The Town of Wellesley depends on the active participation of its citizens in governance of the Town. Wellesley has 11 Boards and Committees on the ballot at the Annual Town election each year in March. The 2019 election will be held on Tuesday, March 5, 2019.
Contested race: Board of Selectmen
The Board of Selectmen serves as the chief executive board of the Town, which oversees all matters affecting the interest and welfare of the community. There are five members on the Board of Selectmen. Secretary of the Board, Ellen F. Gibbs’ term expires in 2019, leaving one BOS position up for grabs. There are two candidates vying for that spot: Jennifer Fallon and Lise Olney.
We invited the two to answer a few questions about their qualifications and their priorities for the Town of Wellesley. Today’s post features Jennifer Fallon. Tomorrow’s post will feature Lise Olney.
Jennifer Fallon, candidate for Board of Selectmen
The Swellesley Report: What is your background and what qualifies you for this position?
Fallon: My career background is as a Project Manager for a Fortune 50 company (CVS). My family and I moved from Rhode Island to Wellesley in 2013, and I became a dedicated volunteer in a variety of community organizations important to me:
Co-PTO President at PAWS 2014-15
Programs Director at Wellesley Mothers Forum 2015-17
PTO President at Sprague 2017-18
Town Meeting Member 2016-present
I then wanted to take my management, budget analysis, and consensus-building skills and help Wellesley even more.
Sw: If elected, what do you hope to accomplish during your three-year tenure on the Board of Selectmen?
Fallon: I hope to improve transparency and communication between the BOS and the entire Wellesley community. There is so much going on in town and during this race I have learned that many people do not know what the BOS does, never mind the important decisions that are being made on their behalf. It seems that often residents only get involved once a decision they disagree with is made, and if people got involved earlier in the process, we would have the opportunity to broaden the base of stakeholders and meet more people’s needs.
Sw: What is your hot-button issue?
Fallon: I do not have one particular hot button issue, but rather care deeply about a variety of issues. I also feel strongly that I want to learn about what is most important to the Wellesley community at large and help introduce a dialogue to help advance these issues. This would be opposed to a more reactive approach when people learn about an item that is so far down the pipeline that it is almost too late to affect change.
I do care strongly about a variety of issues though, including our schools, playing fields, sports teams, sustainability, traffic, public safety, diversity, housing and a vibrant business community.
Sw: What role, if any, do you think the Board of Selectmen should play in shaping policy outside Wellesley?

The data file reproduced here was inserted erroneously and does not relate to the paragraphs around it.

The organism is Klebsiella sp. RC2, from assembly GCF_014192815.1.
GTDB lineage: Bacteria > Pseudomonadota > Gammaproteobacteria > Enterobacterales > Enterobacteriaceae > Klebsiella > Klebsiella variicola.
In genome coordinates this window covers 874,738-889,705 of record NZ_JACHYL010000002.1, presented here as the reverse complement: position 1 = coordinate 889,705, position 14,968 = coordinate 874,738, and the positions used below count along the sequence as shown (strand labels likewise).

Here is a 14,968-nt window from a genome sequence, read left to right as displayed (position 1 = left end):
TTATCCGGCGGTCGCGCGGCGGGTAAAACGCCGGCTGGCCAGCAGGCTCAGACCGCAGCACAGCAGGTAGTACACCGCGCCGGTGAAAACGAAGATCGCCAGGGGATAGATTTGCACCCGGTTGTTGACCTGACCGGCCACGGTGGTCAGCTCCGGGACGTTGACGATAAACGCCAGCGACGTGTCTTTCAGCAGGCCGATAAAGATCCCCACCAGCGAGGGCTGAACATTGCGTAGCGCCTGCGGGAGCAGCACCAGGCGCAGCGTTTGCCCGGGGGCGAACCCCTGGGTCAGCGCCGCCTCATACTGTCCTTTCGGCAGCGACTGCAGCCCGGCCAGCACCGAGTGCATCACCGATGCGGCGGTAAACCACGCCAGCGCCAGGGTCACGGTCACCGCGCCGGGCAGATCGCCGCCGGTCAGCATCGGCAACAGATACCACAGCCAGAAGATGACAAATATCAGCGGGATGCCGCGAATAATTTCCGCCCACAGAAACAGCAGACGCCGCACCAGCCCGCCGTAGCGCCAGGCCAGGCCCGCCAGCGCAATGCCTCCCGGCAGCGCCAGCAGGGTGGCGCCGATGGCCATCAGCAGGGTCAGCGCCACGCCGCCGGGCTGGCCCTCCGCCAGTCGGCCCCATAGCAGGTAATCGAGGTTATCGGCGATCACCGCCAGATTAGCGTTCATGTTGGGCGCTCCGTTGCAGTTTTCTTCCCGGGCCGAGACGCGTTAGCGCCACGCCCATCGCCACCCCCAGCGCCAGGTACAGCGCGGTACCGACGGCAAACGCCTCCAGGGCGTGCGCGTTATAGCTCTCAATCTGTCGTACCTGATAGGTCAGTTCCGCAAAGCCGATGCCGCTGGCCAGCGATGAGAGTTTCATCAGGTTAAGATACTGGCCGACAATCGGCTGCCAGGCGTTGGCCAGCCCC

Fallon: I think Wellesley has an opportunity to work to shape policy that works not just for Wellesley, but to in turn share our knowledge, expertise and experience with our neighboring towns in Massachusetts and further beyond. Our Recycling and Disposal Facility has long been an exemplar to other communities, and I feel our schools, libraries, and other institutions are well-positioned to do the same. I’d also love to see us do so by being leaders in inclusion and community dialogue.
Sw: What are your thoughts about changing the third Monday in October from Columbus Day to Indigenous Peoples Day?
Fallon: The information about the devastation that Columbus wrought on the new world is shocking, and while I would want to study the issues in case there are facets I do not fully understand, I do think that there are times where changes can be made that can start to heal the suffering that was experienced by disenfranchised groups. It would also afford our students an opportunity to learn more about the people native to this region.
Sw: Your thoughts about the HHU project?
Fallon: I believe that we need to wait for the Hunnewell Feasibility study to be completed to make decisions on the best scenario for Hunnewell. Then we need to wait for the Hardy & Upham Feasibility study to be completed and make a decision using those facts. This issue as has been debated for years and in order to be fair to all parties the decision must be made based upon the facts. I strongly feel that once decisions have been made, the entire school community must come together to help the town at large to understand the course of action so that the plans that have been decided upon can start to move forward.
Sw: Is there anything else you would like to say that the above questions did not cover?
Fallon: I would like to thank the Swellesley Report for taking an interest in town elections and helping voters to get more information about the candidates. I believe that all races should be contested so that candidates can share their views and opinions with voters. The most important message – please vote March 5th!
Sw: How should voters reach you if they want more information?